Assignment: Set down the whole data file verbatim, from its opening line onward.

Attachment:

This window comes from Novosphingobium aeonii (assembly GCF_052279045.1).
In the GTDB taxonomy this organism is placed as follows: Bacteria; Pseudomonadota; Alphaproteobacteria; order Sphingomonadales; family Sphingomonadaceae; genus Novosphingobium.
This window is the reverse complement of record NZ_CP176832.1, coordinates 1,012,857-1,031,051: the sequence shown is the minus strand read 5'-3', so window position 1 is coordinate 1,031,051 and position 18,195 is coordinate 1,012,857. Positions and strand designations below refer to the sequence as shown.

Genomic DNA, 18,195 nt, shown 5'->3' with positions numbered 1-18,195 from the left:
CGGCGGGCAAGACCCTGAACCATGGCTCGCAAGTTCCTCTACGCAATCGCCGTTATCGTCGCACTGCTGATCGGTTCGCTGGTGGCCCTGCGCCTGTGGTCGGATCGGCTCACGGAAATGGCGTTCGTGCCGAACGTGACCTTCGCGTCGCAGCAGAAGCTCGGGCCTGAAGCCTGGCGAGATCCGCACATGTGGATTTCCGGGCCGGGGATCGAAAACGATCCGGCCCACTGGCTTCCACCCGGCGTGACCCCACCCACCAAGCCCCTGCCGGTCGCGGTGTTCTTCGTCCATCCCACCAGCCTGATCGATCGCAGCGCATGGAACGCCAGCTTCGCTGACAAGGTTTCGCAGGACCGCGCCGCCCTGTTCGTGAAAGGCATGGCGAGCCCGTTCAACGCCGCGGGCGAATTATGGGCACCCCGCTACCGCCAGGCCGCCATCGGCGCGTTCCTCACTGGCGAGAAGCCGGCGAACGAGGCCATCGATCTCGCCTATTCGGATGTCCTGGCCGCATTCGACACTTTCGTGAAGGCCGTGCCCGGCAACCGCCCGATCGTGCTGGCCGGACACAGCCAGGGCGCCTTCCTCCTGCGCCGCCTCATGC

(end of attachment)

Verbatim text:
This window comes from Novosphingobium aeonii (assembly GCF_052279045.1).
In the GTDB taxonomy this organism is placed as follows: Bacteria; Pseudomonadota; Alphaproteobacteria; order Sphingomonadales; family Sphingomonadaceae; genus Novosphingobium.
This window is the reverse complement of record NZ_CP176832.1, coordinates 1,012,857-1,031,051: the sequence shown is the minus strand read 5'-3', so window position 1 is coordinate 1,031,051 and position 18,195 is coordinate 1,012,857. Positions and strand designations below refer to the sequence as shown.

Genomic DNA, 18,195 nt, shown 5'->3' with positions numbered 1-18,195 from the left:
CGGCGGGCAAGACCCTGAACCATGGCTCGCAAGTTCCTCTACGCAATCGCCGTTATCGTCGCACTGCTGATCGGTTCGCTGGTGGCCCTGCGCCTGTGGTCGGATCGGCTCACGGAAATGGCGTTCGTGCCGAACGTGACCTTCGCGTCGCAGCAGAAGCTCGGGCCTGAAGCCTGGCGAGATCCGCACATGTGGATTTCCGGGCCGGGGATCGAAAACGATCCGGCCCACTGGCTTCCACCCGGCGTGACCCCACCCACCAAGCCCCTGCCGGTCGCGGTGTTCTTCGTCCATCCCACCAGCCTGATCGATCGCAGCGCATGGAACGCCAGCTTCGCTGACAAGGTTTCGCAGGACCGCGCCGCCCTGTTCGTGAAAGGCATGGCGAGCCCGTTCAACGCCGCGGGCGAATTATGGGCACCCCGCTACCGCCAGGCCGCCATCGGCGCGTTCCTCACTGGCGAGAAGCCGGCGAACGAGGCCATCGATCTCGCCTATTCGGATGTCCTGGCCGCATTCGACACTTTCGTGAAGGCCGTGCCCGGCAACCGCCCGATCGTGCTGGCCGGACACAGCCAGGGCGCCTTCCTCCTGCGCCGCCTCATGC